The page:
Long story short: You will pay Your Choice Meats for processing, approximately $125. And you'll pay me $2.30/lb hanging weight for roughly $380.  This should work out to close to $5.40/lb. 

How does this work? - Please let me know if you are buying some by Oct 12. Then call Your Choice Meats at 970-483-7885 and tell them you want to buy a quarter, or a half of Ned Norman's beef. These steers will be ready for cutting on November 1. Your Choice Meats will guide you through the beef cutting list to customize the meat however you want. When the meat has finished hanging, they will cut and wrap it and call you for pick up. They can hold it for a while depending on how busy they are. When you pick it up, it is frozen solid. Just wrap in a few blankets or tarps and drive home and put it in the freezer. You don't even need to bring coolers. Easy peasy. 

This sounds complicated and intimidating if you haven't done it before, but it is really simple. And tasty. And healthy. Please call, or email, or post a comment with any questions, and I can explain the process in more detail. Maybe others who have done it will chime in with answers.



Rough Summer



It's been a rough summer.

A shotgun blast of dry and hot. The days bunched together like a tight cluster of hot lead pellets tearing holes in everyones hopes.

I lifted a stiff Phoebe out of its nest where it lay dead on top of six eggs. Wind so hot and strong and unrelenting it can kill you while you sleep. The surviving Phoebe cried all summer for a new mate.

Wheat harvest started and finished earlier than anyone ever remembered. Everyone watching the horizon for fire. 

The barn so hot that the nests inside boil over, littering the floor with dead baby swallows. 

Days bathed in a thick golden haze from faraway wildfires. The setting sun whirls pink as it wades into someones life gone up in smoke.

Maret and I drag the rain around the homestead. With long green hoses we darn the yard together tenuously, trying to keep it alive.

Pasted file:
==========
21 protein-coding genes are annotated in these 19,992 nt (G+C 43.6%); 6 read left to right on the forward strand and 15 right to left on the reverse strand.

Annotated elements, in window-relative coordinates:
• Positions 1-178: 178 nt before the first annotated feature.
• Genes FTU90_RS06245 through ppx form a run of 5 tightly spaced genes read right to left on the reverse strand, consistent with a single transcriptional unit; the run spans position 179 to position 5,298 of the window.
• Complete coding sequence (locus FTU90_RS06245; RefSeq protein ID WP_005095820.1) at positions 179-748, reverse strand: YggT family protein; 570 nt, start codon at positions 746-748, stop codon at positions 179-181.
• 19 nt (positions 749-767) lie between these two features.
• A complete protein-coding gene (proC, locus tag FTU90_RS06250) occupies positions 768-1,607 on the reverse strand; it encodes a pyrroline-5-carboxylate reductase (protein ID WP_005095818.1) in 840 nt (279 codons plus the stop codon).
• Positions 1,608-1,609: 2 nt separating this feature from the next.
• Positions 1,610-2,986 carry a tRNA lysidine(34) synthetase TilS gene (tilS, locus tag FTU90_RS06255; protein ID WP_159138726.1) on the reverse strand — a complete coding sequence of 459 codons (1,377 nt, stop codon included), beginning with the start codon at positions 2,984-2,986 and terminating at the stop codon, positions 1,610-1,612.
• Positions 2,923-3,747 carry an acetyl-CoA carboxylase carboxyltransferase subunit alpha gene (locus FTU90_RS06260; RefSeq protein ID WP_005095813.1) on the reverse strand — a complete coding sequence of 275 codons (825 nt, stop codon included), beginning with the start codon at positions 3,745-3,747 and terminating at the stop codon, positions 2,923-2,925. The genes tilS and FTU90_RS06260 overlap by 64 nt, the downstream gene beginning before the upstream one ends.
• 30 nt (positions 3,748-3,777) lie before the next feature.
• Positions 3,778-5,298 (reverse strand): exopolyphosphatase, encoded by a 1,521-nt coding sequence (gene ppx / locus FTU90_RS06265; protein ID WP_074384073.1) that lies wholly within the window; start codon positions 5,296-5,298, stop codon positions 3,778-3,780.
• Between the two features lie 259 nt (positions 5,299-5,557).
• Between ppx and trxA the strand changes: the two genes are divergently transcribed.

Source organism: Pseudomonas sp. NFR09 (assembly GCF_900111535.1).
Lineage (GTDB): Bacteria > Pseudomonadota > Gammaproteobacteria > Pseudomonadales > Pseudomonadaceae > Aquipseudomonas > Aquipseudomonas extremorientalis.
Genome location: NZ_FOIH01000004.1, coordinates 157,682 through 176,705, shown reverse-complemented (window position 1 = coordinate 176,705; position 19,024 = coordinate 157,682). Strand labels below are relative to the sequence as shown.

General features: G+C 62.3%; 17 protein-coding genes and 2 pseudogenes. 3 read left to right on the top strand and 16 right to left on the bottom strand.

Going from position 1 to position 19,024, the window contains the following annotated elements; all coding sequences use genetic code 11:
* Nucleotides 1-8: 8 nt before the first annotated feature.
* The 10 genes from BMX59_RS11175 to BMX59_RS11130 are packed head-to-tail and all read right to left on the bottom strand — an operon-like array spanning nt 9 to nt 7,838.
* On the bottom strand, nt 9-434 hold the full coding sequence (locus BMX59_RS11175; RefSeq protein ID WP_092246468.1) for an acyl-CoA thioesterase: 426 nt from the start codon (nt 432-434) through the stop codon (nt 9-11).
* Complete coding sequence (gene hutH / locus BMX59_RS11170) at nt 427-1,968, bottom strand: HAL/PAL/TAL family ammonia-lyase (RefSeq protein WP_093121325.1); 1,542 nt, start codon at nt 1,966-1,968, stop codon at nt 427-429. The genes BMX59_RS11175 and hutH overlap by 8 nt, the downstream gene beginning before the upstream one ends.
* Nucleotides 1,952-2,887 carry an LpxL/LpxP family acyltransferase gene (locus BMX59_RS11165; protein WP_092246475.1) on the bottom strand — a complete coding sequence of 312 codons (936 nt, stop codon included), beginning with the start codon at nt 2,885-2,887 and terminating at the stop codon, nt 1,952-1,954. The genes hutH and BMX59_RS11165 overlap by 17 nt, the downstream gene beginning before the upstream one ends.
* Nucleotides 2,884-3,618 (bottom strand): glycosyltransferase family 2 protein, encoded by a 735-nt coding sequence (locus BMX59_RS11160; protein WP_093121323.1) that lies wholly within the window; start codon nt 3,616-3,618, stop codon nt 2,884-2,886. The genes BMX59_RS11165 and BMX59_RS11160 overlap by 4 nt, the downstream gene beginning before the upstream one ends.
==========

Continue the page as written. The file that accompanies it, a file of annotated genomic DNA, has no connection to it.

A Meadowlark drowns trying to get a drink in the stock tank. Its dissolving body a life raft for Carrion beetles. The only water for miles turned out to be deadly. Too much of a good thing.

The gravel road, dry and washboarded, pulverized by every pickup that goes by. Each one raises a bone dust fog that snakes off over the fields and settles quietly.

It rained two days ago, finally. Not much; only four tenths. But you could almost hear everyone exhale just a little bit, which is good because I think we were getting accustomed to the suffering.


Click here for more photos.




Inside the Old


Inside the buildings on these old farmsteads is where things get left behind. Light crashes through dusty, moth-speckled windows and explodes across the past. Abandoned buildings fill with tumbleweeds after the doors blow off. The floor a sprawl of motors, jacks, and skunk scat compel a careful waltz walk. Strong smelling salves, bought in the sixties, still hope for sore udders. Mouse chewed catalogs shelter small nests that look like piles of confetti. Jumper cables and chargers, extension cords, shovels and brooms; a tableau of everything you need to start up all the old vehicles, and then clean up the mess you will undoubtedly make with them.  Shopping lists and harvests tallied on the walls; the mathematic notations of a hard scrabbled life. Listen to the mice scampering across the floor in the haymow. Listen the the glass crack under your foot. Old secrets hang on nails, quietly waiting for their keeper to appear. Stepping back outside I am blind. I wait for my eyes to adjust to the brilliant now.


Click here to view these, and the rest of this photo gallery at your leisure. 


Dead or Dying: Drowned

The photo above was taken by Ella.


The stock tank on the tornado site sat full all winter long, and red algae grew under the ice until the water was the color of blood. Thawed, the tank gapes like an open wound cut in the greening grass. Floating lifeless in the lurid water is a meadowlark with milky eyes. I grab it to throw it aside, but it slips from my hand, back into the water, briefly shocking me with a glimpse of its bright yellow chest. Then it slowly rolls over, bobbing drab side up, prairie camouflage so out of place in the water. Even in death the meadowlark is furtive; protective of its beauty.